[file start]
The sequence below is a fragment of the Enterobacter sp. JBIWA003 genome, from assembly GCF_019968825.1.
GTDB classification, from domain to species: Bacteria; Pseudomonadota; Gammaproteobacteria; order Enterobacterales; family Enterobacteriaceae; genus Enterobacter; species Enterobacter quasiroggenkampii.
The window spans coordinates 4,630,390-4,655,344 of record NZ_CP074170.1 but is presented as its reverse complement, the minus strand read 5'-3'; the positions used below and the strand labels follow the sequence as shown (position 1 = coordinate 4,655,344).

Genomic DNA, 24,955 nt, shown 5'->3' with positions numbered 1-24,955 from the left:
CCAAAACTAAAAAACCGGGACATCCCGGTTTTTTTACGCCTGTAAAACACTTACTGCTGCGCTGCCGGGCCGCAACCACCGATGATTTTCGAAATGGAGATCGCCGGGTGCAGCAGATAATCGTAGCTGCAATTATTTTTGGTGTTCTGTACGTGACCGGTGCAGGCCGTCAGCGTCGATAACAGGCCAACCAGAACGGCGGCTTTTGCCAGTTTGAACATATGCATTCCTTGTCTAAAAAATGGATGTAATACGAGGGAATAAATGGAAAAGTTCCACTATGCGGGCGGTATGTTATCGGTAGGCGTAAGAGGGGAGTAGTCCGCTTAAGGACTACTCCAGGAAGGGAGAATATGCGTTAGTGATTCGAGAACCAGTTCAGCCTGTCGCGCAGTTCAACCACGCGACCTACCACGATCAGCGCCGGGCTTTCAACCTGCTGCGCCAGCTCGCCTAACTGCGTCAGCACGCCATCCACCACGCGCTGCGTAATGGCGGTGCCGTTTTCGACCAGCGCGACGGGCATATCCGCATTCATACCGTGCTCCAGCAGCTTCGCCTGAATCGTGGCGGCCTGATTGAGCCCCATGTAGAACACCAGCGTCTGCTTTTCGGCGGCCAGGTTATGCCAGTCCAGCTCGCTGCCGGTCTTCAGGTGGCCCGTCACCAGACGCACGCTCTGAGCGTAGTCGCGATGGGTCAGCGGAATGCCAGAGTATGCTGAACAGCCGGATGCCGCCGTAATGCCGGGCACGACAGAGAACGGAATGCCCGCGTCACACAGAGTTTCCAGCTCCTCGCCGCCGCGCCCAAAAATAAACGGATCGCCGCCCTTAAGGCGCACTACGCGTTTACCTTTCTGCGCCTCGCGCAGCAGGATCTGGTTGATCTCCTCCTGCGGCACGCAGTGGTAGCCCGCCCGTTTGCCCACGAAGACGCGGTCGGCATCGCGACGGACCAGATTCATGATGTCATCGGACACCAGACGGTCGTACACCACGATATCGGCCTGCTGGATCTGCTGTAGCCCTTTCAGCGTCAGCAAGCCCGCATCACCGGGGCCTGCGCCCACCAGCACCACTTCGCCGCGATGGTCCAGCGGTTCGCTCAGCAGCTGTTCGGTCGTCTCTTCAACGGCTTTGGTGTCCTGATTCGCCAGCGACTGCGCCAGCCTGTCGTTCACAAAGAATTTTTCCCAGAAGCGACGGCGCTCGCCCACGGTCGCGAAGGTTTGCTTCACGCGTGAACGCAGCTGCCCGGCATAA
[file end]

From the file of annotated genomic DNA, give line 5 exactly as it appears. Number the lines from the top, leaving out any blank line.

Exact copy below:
CCAAAACTAAAAAACCGGGACATCCCGGTTTTTTTACGCCTGTAAAACACTTACTGCTGCGCTGCCGGGCCGCAACCACCGATGATTTTCGAAATGGAGATCGCCGGGTGCAGCAGATAATCGTAGCTGCAATTATTTTTGGTGTTCTGTACGTGACCGGTGCAGGCCGTCAGCGTCGATAACAGGCCAACCAGAACGGCGGCTTTTGCCAGTTTGAACATATGCATTCCTTGTCTAAAAAATGGATGTAATACGAGGGAATAAATGGAAAAGTTCCACTATGCGGGCGGTATGTTATCGGTAGGCGTAAGAGGGGAGTAGTCCGCTTAAGGACTACTCCAGGAAGGGAGAATATGCGTTAGTGATTCGAGAACCAGTTCAGCCTGTCGCGCAGTTCAACCACGCGACCTACCACGATCAGCGCCGGGCTTTCAACCTGCTGCGCCAGCTCGCCTAACTGCGTCAGCACGCCATCCACCACGCGCTGCGTAATGGCGGTGCCGTTTTCGACCAGCGCGACGGGCATATCCGCATTCATACCGTGCTCCAGCAGCTTCGCCTGAATCGTGGCGGCCTGATTGAGCCCCATGTAGAACACCAGCGTCTGCTTTTCGGCGGCCAGGTTATGCCAGTCCAGCTCGCTGCCGGTCTTCAGGTGGCCCGTCACCAGACGCACGCTCTGAGCGTAGTCGCGATGGGTCAGCGGAATGCCAGAGTATGCTGAACAGCCGGATGCCGCCGTAATGCCGGGCACGACAGAGAACGGAATGCCCGCGTCACACAGAGTTTCCAGCTCCTCGCCGCCGCGCCCAAAAATAAACGGATCGCCGCCCTTAAGGCGCACTACGCGTTTACCTTTCTGCGCCTCGCGCAGCAGGATCTGGTTGATCTCCTCCTGCGGCACGCAGTGGTAGCCCGCCCGTTTGCCCACGAAGACGCGGTCGGCATCGCGACGGACCAGATTCATGATGTCATCGGACACCAGACGGTCGTACACCACGATATCGGCCTGCTGGATCTGCTGTAGCCCTTTCAGCGTCAGCAAGCCCGCATCACCGGGGCCTGCGCCCACCAGCACCACTTCGCCGCGATGGTCCAGCGGTTCGCTCAGCAGCTGTTCGGTCGTCTCTTCAACGGCTTTGGTGTCCTGATTCGCCAGCGACTGCGCCAGCCTGTCGTTCACAAAGAATTTTTCCCAGAAGCGACGGCGCTCGCCCACGGTCGCGAAGGTTTGCTTCACGCGTGAACGCAGCTGCCCGGCATAA